AP NEWS
Related topics

Nation’s Oldest Pleasure-Boat Maker Plans Layoffs

December 14, 1988

HOLLAND, Mich. (AP) _ The parent of the nation’s oldest pleasure-boat maker is seeking protection in federal bankruptcy court, while the subsidiary is planning heavy layoffs at its Holland plant.

Murray Chris-Craft Boat Cos.′ parent, Bradenton, Fla.-based Murray Industries Inc., asked a federal court in Tampa, Fla., last week for protection from creditors as it reorganizes under provisions of Chapter 11 of the U.S. Bankruptcy Code.

In Holland, ″we will be reducing our hourly and salaried work force a minimum of 20 percent over the next two to three weeks,″ Tom Robinson, plant vice president and general manager, said Monday.

″Production also will be cut, probably by 20 percent, although we haven’t finalized the details,″ Robinson said. ″We are going to be very lean in operating our plants and corporate headquarters.″

The boat maker’s gross sales have fallen from $180 million in 1986 to $140 million in the fiscal year ending July 1988.

But Robinson said he believed the company could solve its financial woes.

Murray’s reorganizational bankruptcy petition listed bank debts of $58.8 million and $11 million in trade debts, corporate counsel John Olson said. The filing, consisting of 16 bankruptcy petitions stacked 10 inches high, indicates there are more than 1,000 creditors.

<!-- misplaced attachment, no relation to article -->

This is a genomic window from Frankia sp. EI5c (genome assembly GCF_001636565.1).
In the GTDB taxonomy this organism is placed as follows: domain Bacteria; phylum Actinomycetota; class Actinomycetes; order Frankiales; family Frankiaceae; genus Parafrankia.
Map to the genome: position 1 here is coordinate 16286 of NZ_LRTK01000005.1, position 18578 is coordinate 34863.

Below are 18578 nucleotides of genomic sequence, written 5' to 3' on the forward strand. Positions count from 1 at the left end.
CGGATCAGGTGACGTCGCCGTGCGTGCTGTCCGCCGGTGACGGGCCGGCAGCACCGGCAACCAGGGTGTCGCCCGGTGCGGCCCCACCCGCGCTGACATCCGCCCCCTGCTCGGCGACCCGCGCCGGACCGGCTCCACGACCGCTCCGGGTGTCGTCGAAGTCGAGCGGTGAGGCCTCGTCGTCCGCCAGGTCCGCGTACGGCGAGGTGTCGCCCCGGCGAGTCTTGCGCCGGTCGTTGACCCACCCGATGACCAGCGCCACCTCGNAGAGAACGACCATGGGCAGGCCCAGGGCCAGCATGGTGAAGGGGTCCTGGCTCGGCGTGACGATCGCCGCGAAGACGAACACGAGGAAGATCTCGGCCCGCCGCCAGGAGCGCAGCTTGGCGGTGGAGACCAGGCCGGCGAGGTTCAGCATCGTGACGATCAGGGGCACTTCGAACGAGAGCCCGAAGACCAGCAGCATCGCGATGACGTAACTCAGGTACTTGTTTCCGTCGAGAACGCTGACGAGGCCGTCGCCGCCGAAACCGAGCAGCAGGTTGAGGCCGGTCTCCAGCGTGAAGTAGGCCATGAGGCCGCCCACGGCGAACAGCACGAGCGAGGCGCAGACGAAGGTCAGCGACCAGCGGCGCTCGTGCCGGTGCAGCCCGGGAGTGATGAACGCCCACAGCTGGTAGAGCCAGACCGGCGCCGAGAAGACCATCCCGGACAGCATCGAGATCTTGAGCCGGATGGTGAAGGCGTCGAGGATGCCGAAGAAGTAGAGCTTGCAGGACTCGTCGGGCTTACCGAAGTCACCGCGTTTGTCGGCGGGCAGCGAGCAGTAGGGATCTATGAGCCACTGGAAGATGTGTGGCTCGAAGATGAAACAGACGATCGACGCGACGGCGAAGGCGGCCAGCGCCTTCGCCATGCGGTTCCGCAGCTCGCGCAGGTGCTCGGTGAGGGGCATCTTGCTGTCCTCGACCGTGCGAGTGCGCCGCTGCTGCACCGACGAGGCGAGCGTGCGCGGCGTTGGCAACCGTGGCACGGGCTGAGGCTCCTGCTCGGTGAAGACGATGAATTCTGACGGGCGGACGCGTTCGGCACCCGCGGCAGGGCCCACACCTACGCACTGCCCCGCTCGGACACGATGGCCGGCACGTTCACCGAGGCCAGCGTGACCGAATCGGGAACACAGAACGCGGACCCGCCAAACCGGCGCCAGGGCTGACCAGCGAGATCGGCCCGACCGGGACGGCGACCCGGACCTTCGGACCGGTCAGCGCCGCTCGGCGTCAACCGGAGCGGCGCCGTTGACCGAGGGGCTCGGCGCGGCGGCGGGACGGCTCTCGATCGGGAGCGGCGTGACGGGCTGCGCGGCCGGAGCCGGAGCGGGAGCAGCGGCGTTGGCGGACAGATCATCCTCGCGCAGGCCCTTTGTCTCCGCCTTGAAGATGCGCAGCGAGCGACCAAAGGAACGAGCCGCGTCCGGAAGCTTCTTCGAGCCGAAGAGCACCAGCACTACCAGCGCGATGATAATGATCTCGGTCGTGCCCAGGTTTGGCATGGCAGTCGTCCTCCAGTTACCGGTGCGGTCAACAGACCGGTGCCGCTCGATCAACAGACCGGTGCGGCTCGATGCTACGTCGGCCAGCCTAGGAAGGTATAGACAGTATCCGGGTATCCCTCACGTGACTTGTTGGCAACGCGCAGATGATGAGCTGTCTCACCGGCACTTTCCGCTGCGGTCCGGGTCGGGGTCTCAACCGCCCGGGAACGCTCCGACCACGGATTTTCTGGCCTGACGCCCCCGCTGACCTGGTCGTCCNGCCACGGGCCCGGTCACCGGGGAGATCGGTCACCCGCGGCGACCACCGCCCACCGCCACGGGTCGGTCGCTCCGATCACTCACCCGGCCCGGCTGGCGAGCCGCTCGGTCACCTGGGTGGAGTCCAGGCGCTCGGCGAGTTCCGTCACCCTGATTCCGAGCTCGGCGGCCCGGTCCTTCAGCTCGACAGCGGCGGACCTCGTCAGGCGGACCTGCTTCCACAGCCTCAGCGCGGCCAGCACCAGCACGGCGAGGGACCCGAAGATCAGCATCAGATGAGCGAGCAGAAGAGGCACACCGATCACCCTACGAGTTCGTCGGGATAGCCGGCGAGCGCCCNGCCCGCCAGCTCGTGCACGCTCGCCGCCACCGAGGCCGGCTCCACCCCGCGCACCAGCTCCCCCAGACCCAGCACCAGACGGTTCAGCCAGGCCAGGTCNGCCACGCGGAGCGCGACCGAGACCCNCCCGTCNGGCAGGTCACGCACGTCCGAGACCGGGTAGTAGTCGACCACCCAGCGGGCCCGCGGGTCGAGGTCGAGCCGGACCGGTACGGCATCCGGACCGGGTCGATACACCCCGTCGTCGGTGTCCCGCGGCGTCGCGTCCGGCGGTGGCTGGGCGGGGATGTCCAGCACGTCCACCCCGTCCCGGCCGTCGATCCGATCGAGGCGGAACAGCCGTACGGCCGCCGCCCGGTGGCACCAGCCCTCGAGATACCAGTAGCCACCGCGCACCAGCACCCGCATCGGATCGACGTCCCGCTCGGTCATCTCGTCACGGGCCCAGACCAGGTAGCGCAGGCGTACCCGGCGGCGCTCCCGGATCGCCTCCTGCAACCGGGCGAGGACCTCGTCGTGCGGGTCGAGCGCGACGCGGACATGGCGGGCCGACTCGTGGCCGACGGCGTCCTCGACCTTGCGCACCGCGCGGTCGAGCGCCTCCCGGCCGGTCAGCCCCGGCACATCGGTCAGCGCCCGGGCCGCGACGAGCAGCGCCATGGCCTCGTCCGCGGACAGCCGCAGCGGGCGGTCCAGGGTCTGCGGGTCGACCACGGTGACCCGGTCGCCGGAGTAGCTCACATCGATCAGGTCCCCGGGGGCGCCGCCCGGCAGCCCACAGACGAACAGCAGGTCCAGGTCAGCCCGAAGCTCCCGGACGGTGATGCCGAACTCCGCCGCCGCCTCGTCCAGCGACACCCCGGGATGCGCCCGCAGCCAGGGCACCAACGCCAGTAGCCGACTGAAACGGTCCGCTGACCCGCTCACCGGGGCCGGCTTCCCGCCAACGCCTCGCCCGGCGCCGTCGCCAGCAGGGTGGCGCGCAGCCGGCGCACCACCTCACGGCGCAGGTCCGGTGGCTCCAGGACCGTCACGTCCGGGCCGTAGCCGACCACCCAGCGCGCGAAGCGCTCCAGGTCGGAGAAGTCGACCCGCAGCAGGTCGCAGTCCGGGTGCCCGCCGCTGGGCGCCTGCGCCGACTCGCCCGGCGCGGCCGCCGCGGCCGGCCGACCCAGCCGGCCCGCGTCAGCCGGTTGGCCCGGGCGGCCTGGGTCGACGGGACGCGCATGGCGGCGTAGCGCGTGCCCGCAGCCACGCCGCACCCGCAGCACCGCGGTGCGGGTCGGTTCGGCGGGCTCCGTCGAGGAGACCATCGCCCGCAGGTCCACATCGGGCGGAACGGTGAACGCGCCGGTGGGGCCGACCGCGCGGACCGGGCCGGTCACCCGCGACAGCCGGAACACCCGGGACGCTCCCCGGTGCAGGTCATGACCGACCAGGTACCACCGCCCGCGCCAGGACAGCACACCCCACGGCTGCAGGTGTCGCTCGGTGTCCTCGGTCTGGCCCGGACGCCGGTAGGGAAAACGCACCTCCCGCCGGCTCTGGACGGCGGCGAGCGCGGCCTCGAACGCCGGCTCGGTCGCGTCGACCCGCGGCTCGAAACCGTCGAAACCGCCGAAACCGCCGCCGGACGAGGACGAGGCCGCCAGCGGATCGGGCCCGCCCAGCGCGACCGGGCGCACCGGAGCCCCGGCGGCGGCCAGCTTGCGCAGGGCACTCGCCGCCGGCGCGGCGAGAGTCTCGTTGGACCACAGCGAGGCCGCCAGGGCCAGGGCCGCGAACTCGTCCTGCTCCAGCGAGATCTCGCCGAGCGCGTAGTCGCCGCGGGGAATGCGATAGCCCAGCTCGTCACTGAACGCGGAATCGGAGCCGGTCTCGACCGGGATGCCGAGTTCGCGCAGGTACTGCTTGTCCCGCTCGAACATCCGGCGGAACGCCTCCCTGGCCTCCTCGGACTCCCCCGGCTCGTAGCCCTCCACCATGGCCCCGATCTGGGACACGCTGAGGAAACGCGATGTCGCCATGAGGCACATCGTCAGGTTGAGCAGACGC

Chris-Craft, with five plants nationwide and 1,200 employees, produced about 7,500 pleasure boats last year.

Operations of the company, which was founded 115 years ago in Algonac, Mich., were sold to Murray in 1981. Its other plants are in Bradenton, Fla.; Goshen, Ind.; Bellingham, Wash.; and Swansboro, N.C.

The Holland plant is the largest. As recently as 1983, it employed about 600 people in production of the classic cruisers. In recent years, employment has been less than 200.

″I don’t think they were shocked,″ Bob Kruithoff, business manager for the International Association of Machinists, said of the 40 remaining union members at the plant. ″They’ve been running out of parts for quite a while.″

AP RADIO
Update hourly